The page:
THIS is a horror story. A global pandemic rages outside. The newspapers are emblazoned with death counts, with reports of the suffering, of ever-dwindling resources at hospitals trying to tend to patients. Then there is the heat, rising up to 41 degrees Centigrade, making life and living in the open as arduous as can possibly be.
Even if nothing else were happening, these are difficult days in Pakistan including Karachi. Suppose after making peace with all these challenges posed by the pandemic and the power outages and heat and the water shortage, the administration of the city of Karachi decides to impose even more hardships. Take the example of residents living near the Tipu Sultan Road area in Karachi. The off-road known as Modern Housing Society has long been a subject of neglect. At the corner, facing main Tipu Sultan Road, a plot of empty unclaimed land has been routinely permitted to devolve into a rubbish dump. The lack of zoning and planning to accommodate the burgeoning commercial establishments on main Tipu Sultan Road (where an open drain runs through the median) have only made life worse and worse and still worse.
And yet, as the residents of Modern Housing Society discovered last week, it was possible that things could get even worse. In the middle of summer, during a global pandemic and with all sorts of other uncertainties looming, they would face even more. Early last week, a truck of employees of the Karachi Municipal Corporation landed on the road. Under the pretext of installing a new sewer pipe, they broke the pavements that had been built by local residents; they uprooted trees and they demolished half of the road. Sewage that was in the line was permitted to seep onto the road and was left there.
Can a man or woman standing in sewage ask questions? No, absolutely not, and KMC knows this.
Then, the next day, digging was resumed and the electricity lines supplying one side of the street suffered damage. That entire side of the street lost power. It is terrible enough to suffer the constant tortures of the power outages imposed by K-Electric, as they push one into the constant anticipation of when they’re going to end; it is even worse to endure those that have no end at all. This would be the case of this particular power outage, delivered courtesy of KMC, which threw up its hands and said it was not their fault. Of course, it is never ever their fault.
The third day, the entire street resembled a war zone, in which the attackers were not any foreign enemy but the very men working to serve Karachi’s hapless population. More sewage seeped into the areas around the houses. Because the threat of Covid-19 is not deemed enough to make the lives of Karachiites miserable, the threat of walking through sewage was added to their travails. Most interestingly, on this third day, when the devastation had left everyone utterly desperate, the KMC team that had done the digging disappeared. The inhabitants of Modern Housing Society were thrust into a pre-modern existence, living in sewage and without electricity.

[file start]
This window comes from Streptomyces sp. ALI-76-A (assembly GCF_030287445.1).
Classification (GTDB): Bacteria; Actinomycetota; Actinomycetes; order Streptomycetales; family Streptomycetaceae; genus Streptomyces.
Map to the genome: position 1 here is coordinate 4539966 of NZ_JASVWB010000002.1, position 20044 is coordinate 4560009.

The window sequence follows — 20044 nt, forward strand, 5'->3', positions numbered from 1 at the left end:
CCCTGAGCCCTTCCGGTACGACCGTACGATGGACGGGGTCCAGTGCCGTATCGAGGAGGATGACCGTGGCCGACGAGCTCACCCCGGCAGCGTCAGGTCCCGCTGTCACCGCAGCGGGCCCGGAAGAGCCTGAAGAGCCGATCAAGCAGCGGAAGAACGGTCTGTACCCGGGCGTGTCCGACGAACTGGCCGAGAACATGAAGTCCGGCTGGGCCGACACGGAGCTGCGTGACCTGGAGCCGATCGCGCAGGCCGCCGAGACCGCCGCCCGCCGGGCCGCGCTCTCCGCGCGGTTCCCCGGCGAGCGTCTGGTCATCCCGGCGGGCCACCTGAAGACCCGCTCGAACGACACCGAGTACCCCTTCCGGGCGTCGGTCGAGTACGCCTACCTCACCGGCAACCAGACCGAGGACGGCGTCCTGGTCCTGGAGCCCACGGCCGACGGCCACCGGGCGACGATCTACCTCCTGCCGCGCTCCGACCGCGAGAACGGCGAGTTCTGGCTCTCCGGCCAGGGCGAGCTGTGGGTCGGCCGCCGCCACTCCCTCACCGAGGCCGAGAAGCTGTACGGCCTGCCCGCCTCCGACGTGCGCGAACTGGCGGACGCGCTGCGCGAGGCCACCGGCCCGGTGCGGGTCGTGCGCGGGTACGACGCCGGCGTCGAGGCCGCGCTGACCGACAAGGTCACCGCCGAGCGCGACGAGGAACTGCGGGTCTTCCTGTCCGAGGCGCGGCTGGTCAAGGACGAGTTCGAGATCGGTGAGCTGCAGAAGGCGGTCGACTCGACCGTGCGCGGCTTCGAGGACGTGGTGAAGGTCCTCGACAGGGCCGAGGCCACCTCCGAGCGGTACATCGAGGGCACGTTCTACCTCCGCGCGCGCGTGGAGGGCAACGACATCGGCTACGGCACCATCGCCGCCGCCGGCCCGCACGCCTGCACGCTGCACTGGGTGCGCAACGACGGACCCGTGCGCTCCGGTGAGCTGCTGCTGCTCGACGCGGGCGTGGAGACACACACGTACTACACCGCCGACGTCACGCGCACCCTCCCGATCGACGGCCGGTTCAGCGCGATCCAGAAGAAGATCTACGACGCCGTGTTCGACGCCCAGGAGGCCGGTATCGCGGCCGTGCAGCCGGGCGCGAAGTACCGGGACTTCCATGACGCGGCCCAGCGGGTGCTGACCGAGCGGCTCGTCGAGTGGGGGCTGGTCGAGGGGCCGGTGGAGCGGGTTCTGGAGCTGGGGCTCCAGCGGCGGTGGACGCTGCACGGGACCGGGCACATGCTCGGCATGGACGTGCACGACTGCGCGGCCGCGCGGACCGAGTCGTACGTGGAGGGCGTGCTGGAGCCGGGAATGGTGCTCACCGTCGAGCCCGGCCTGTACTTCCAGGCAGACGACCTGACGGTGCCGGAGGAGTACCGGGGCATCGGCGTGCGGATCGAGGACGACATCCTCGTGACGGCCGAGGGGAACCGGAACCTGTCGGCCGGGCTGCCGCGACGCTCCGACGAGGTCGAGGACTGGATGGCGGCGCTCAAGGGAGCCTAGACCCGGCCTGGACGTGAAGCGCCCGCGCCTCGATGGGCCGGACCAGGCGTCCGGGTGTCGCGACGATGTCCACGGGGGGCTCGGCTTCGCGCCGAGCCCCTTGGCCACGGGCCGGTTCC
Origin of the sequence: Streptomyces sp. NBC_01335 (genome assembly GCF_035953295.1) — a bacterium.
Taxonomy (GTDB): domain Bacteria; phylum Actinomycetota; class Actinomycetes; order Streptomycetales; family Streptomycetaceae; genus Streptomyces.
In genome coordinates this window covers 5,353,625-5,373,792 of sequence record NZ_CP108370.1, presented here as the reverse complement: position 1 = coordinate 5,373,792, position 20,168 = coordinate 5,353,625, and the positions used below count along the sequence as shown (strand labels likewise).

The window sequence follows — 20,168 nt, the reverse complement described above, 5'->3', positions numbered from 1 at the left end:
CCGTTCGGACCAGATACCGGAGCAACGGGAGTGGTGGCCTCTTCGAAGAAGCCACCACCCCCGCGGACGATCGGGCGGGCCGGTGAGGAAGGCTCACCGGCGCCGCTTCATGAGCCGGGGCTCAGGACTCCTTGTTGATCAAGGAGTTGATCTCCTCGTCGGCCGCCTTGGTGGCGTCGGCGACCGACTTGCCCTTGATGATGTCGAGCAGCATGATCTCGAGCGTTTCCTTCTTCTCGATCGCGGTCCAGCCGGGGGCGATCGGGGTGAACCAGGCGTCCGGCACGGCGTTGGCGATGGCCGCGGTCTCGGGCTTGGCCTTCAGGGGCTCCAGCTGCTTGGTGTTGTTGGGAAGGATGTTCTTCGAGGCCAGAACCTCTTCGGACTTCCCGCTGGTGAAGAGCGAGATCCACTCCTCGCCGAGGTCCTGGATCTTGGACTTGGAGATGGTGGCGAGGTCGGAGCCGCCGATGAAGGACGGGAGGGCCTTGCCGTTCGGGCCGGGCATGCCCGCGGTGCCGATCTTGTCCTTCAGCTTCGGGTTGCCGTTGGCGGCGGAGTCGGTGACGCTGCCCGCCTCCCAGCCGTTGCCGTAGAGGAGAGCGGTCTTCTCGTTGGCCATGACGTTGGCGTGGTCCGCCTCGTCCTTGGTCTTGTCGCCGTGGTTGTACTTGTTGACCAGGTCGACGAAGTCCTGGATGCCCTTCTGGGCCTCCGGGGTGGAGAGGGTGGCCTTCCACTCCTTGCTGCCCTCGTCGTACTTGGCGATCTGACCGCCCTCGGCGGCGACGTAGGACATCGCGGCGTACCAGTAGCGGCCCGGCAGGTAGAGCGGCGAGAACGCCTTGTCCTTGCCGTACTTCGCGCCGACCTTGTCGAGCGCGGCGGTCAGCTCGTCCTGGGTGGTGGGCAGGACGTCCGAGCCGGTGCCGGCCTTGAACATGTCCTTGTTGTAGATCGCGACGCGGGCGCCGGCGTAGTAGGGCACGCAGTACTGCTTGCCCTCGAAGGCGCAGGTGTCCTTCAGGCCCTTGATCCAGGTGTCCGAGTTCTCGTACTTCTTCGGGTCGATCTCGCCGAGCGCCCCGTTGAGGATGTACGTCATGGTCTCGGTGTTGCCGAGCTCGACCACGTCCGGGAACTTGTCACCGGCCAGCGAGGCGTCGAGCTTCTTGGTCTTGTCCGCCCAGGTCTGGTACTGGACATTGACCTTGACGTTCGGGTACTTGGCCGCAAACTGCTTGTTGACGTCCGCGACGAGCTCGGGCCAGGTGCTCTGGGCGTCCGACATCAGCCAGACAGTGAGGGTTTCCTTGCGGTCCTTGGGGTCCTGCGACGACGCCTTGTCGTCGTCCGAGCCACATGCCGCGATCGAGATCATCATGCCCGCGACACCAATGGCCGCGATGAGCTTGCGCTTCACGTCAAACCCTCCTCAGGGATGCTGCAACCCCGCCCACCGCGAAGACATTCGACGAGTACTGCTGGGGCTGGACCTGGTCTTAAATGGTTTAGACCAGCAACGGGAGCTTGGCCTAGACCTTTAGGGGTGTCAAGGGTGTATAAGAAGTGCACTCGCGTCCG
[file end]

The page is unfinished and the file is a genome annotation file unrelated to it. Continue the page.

When K-Electric was contacted to address the power problem, they hedged by saying that this was not their fault and hence not even their job. Things proceeded as they do in Pakistan, with residents having to beg K-Electric to ‘do a favour’ and fix the line. Favours cost money and so it was with this favour.
On day four, the road remained dug up but one of the workers who was responsible for having dug it up came around to survey the misery of the residents forced to live around open sewage. When one resident flagged him down, he was prepared with an answer. He had run out of workers, because there was no budget to finish the job and actually instal the pipe, which had been the reason for the entire road having been dug up.
Now, some who live in places where municipal corporations actually work to make a city work would wonder, ‘shouldn’t they have thought about the cost of the project before they began the project?’ Not so a person who lives in Karachi. If you live in Karachi, you know that this ploy is just another way by which city workers extort money from those they have cursed with a hapless life. Can a man or woman standing in sewage ask questions? No, absolutely not, and KMC knows this. The worst-affected residents had to beg for KMC to instal the pipe ‘as a favour’. Favours, you will know by now, require money and so KMC had to be paid by the residents to get the workers to the site and instal the pipe.
The saga of torture continues even now. While the pipe is installed, the road remains dug up, almost completely impassable; the sewage water is still accumulated in places. In the meantime, Mayor Wasim Akhtar, who seems unaware of this sort of cruel extortion and torture scheme carried out on innocent and desperate Karachi residents, informed everyone recently that the federal government’s failure to allocate money to Karachi means that KMC will not be able to avert floods during the upcoming monsoon season. One wonders if the mayor is willing to ask those under him why they are digging up city streets and leaving them in that state if they do not have the funds. The sewage line serving Modern Housing Society had no reported problems. It was, it seems, as it always is, extortion and bribery season.
The neglect that Karachi, a city that provides the majority percentage of the country’s revenue, faces is an old story. What is new is that imposing cruelties on ordinary and innocent citizens continues even during a global pandemic. In this kind of case, which occurs in innumerable portions of the city, the problem is not just neglect but wilful cruelty and intentional destruction to inflict hardship on all.
The writer is an attorney teaching constitutional law and political philosophy.
Published in Dawn, June 24th, 2020